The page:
Once again, I entered November with the best of intentions, and did not come close to the traditional 50,000 word goal of National Novel Writing Month. I did create a new story with an outline, characters, and over 9000 words, and I learned a few things as well.
From my time in the military, I learned the practice of the After Action Review (AAR). After a training exercise and such, a squad would do an AAR to compare what was planned to what actually happened. A common way to organize this was “three ups, three downs” – share three things that worked, and three things that we should never do again. So this is my three-ups, three-downs for my NaNoWriMo experience.
UP: Learned to realistically calculate a daily word goal. I used a planning method from Sarra Cannon of SarraCannon.com. Take a calendar, mark off the days I know I won’t be writing (e.g. Thanksgiving Day) and then mark off a couple more that I might use to catch up if/when I fall behind. Then divide my monthly word goal by the number of remaining days, and presto, there’s my daily word count. This gave me an accurate target, while also scheduling in some flexibility.
This works well for scheduling anything that requires multiple days of effort to accomplish a single task, and I’ll be using this method again.
UP: Learned about a new app, Novlr.org. It’s a web-based app that helped me focus on my words, organize notes and scenes, and allowed me to work from any computer with internet connection. They have a free trial period and there was a discount code on the NaNoWriMo.org website for a limited time. It was useful for me because my usual writing app, Scrivener, is only installed on my laptop and I spent most of NaNoWriMo writing on my desktop PC. Its export isn’t that great (only to PDF), so we’ll see if I continue to use it.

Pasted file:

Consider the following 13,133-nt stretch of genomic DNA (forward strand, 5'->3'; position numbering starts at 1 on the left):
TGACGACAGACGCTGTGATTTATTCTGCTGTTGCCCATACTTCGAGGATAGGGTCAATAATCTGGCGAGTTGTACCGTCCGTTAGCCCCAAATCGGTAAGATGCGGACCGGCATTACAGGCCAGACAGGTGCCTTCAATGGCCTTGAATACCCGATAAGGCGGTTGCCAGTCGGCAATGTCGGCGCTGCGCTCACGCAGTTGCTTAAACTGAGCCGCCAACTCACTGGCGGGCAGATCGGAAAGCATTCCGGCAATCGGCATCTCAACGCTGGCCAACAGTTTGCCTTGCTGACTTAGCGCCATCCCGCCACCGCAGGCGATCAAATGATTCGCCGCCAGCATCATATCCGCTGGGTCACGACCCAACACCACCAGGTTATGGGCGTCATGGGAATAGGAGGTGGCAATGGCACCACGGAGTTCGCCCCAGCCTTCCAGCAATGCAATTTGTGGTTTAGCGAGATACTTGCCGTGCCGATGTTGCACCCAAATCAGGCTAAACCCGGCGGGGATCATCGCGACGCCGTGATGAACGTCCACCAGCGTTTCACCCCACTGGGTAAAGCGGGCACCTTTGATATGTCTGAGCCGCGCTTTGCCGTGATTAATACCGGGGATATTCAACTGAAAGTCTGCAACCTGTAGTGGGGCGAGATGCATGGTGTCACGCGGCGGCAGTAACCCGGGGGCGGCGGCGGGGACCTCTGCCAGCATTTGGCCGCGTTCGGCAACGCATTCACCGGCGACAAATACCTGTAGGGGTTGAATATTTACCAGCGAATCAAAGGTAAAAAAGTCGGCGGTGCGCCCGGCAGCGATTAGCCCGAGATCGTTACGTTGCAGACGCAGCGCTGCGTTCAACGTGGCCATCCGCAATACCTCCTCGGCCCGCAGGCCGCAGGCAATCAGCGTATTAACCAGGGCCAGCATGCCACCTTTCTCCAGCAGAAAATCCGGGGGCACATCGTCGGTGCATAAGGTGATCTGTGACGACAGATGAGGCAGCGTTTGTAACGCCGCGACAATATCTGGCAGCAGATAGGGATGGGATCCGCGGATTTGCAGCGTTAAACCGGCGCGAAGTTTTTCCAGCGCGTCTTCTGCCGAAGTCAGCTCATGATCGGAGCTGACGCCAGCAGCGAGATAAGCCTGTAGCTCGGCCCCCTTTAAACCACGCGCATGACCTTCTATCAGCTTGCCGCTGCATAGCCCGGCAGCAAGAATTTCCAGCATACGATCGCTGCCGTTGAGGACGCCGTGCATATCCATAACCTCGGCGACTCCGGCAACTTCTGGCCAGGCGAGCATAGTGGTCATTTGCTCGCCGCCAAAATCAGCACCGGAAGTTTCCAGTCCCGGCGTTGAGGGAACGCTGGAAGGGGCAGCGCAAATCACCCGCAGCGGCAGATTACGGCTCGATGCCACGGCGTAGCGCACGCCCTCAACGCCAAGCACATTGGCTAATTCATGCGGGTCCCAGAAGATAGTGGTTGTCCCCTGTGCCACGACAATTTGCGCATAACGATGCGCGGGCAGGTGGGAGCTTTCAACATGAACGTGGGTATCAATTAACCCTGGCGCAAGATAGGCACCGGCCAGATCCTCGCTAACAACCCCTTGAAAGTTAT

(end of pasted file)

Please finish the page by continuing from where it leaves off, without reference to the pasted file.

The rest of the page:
UP: Learned to quick-plot a novel. Since NaNoWriMo is all about the fast-and-ugly first draft, any plot structure will suffice for me, really, so I just picked one. I filled in the particulars of my story and characters, and built a scene list. From there, I could concentrate on one scene at a time. Breaking a large task into smaller bites is always the best idea when possible, and quick plotting gave me enough structure to start writing, and keep writing.
DOWN: Overestimated my ability to write faster. I’ve been tracking my writing time and words for years now, so I know that my typical speed is around 600 words / hour. If I was honest with myself, I would have pushed to get in the four to five hours per day I needed. Instead, I lied to myself, saying “Oh, we’ll just put in a really full day on the weekend and catch up” or “I can totally crank out a thousand words per hour.” Yeah, no.
DOWN: Failed to complete tasks in September and October, which left me stressed in November. Lots of other priorities needed to be done before the end of the year, and some of those had to be done in November because they didn’t get done before.
DOWN: My (self-inflicted) limitations kept me from putting in the butt-in-chair time.
When a task is important, I often retreat, in hopes of letting someone else do it, since I’ll just screw it up. That worked when I was a child — I’d quit, hide in my room, and let the adults step in. As an adult now, I fulfill priorities that other people place on me, When it comes to my own priorities, though, I often let things slide. I’m more aware of this now. Going forward, I need to drag that inner child out of his room and set him to work to make my dreams a reality.
I don’t know if I’ll do another NaNoWriMo. I will keep working on my stories; I’ll keep working on my craft and my productivity. I’m certainly grateful for the valuable lessons I learned this year. We’ll see what happens when November rolls around again next year.
One last UP: Learned how fortunate I am. I received a lot of support from the Instagram and Twitter communities, as well as friends and family. Though I didn’t win NaNoWriMo, I am so grateful for the people who were rooting for me. Thank you for joining me on this journey.